Sharon M. SMART, Plaintiff, Appellant, v. The GILLETTE COMPANY LONG-TERM DISABILITY PLAN, Defendant, Appellee.
Plaintiff-appellant Sharon Smart sued The Gillette Company Long-Term Disability Plan (Plan or LTD Plan) for benefits she asserts were wrongfully denied her. The district court ruled that Smart had waived her claim. See Smart v. The Gillette Co. Long-Term Disability Plan, 887 F.Supp. 383 (D.Mass.1995). We affirm.
We take the underlying facts principally from the parties' pretrial stipulations. The Gillette Company (Gillette) hired appellant in 1976. In time, she became a senior product analyst. Her job involved travel in connection with the testing of Gillette products. In 1986, appellant injured her left knee in a work-connected automobile accident. Between 1986 and 1990, she underwent four surgical procedures in hopes of repairing the damage to her knee. She worked sporadically during the first half of this period, but not at all after September 8, 1988.
On September 7, 1988, Gillette, bent on terminating appellant's at-will employment at year's end as part of a reduction in force, sent her a letter that outlined a proposed severance arrangement. Under it, appellant for a time would receive severance pay and assorted benefits to which she would not otherwise be entitled, but would go quietly into unemployment's dark night, releasing any and all federal and state claims she might have against Gillette. The September 7 letter listed the LTD Plan among the extended benefits that appellant would enjoy if she accepted the proposal.
Apparently concerned about her injured knee, appellant did not immediately embrace the suggested severance terms, but, rather, began a negotiation aimed at excluding workers' compensation claims from the sweep of the requested release. Gillette eventually acquiesced and, on December 16, 1988, sent appellant a new letter that differed from the September 7 letter in two important respects. First, it expressly excluded workers' compensation claims from the general release. Second, it did not mention the LTD Plan (an omission that had the effect of dropping the Plan from the list of benefits that would continue during the severance period).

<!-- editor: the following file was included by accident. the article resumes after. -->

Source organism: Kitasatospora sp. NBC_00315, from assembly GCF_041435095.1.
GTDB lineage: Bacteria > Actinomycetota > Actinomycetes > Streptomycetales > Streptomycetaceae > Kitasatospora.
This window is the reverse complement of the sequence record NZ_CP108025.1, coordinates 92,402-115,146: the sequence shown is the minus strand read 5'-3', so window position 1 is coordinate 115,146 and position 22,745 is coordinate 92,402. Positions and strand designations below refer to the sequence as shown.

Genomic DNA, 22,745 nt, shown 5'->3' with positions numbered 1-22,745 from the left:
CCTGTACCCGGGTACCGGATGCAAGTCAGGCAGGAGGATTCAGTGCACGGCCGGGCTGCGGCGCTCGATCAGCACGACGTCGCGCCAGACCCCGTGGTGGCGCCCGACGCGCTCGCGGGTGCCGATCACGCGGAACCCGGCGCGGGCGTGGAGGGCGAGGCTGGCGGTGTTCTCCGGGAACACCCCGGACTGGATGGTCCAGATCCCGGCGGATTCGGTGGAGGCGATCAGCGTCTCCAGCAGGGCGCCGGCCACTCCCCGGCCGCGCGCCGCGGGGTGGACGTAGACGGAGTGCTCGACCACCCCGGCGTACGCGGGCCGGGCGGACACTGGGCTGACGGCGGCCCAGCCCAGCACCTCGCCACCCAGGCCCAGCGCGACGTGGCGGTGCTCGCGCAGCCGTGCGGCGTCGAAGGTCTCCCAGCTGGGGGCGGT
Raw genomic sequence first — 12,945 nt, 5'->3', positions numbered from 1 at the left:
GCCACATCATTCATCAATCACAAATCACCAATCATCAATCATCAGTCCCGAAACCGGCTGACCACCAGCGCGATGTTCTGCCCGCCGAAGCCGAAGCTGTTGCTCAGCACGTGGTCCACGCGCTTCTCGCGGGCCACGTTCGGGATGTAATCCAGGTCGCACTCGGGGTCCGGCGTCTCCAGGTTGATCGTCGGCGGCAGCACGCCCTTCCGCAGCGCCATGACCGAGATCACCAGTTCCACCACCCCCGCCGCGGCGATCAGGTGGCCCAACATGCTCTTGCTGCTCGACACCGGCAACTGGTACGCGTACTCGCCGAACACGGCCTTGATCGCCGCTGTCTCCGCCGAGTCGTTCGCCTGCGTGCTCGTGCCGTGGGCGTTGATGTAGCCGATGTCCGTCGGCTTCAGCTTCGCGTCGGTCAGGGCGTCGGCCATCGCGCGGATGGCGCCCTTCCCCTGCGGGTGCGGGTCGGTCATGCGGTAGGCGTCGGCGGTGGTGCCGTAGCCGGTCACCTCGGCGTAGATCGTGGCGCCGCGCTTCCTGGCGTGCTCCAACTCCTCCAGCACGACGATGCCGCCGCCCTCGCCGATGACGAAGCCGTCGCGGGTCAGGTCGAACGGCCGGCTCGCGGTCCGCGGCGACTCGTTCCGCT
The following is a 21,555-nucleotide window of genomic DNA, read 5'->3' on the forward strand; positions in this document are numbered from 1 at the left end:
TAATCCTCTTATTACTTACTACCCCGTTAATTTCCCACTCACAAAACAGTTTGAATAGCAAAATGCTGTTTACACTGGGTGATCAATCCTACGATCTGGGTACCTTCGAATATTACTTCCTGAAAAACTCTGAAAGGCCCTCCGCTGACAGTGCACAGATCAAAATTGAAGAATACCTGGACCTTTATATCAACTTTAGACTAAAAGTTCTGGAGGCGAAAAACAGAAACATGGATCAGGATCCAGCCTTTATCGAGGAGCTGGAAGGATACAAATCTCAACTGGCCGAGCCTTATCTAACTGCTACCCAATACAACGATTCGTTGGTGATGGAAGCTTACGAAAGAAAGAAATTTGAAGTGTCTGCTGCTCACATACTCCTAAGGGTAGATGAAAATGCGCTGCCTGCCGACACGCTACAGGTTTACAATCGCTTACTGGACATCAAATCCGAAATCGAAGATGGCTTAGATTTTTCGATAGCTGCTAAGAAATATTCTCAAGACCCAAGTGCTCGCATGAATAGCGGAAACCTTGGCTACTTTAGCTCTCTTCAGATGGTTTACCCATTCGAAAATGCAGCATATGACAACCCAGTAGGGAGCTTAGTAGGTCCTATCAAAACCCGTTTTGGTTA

Appellant reviewed the December 16 letter with her lawyer and signed it on December 29. Gillette terminated her employment effective December 31. As per the agreement, appellant collected severance pay until November 4, 1989, and received the other benefits listed in the December 16 letter throughout the severance period (i.e., January 1 through November 4, 1989). During that same time frame, she settled her workers' compensation claim for $43,750 and began collecting $887 per month in social security disability payments.
On October 2, 1991, appellant filed an application for benefits under the Plan, alleging that she had become “permanently and totally disabled” during the severance period. Gillette's corporate counsel denied the application out of hand. After a series of fruitless requests for reconsideration, appellant sued.
The district court did not reach any of the variegated issues associated with whether appellant did (or did not) display a total and permanent disability as defined by the LTD Plan while still a participant in it. The court instead found in effect, after an evidentiary hearing replete with stipulated facts, that appellant's Plan participation ended when her employment ended (December 31, 1988), and that, therefore, she had no cognizable claim in respect to a disability that did not materialize until sometime in 1989 at the earliest.
After careful examination of the record, the briefs, and the applicable law, we hold that the severance agreement made no provision for extended participation in the LTD Plan. Consequently, Smart's appeal fails. For ease in explanation, we divide our analysis into moieties.
A. The Severance Agreement.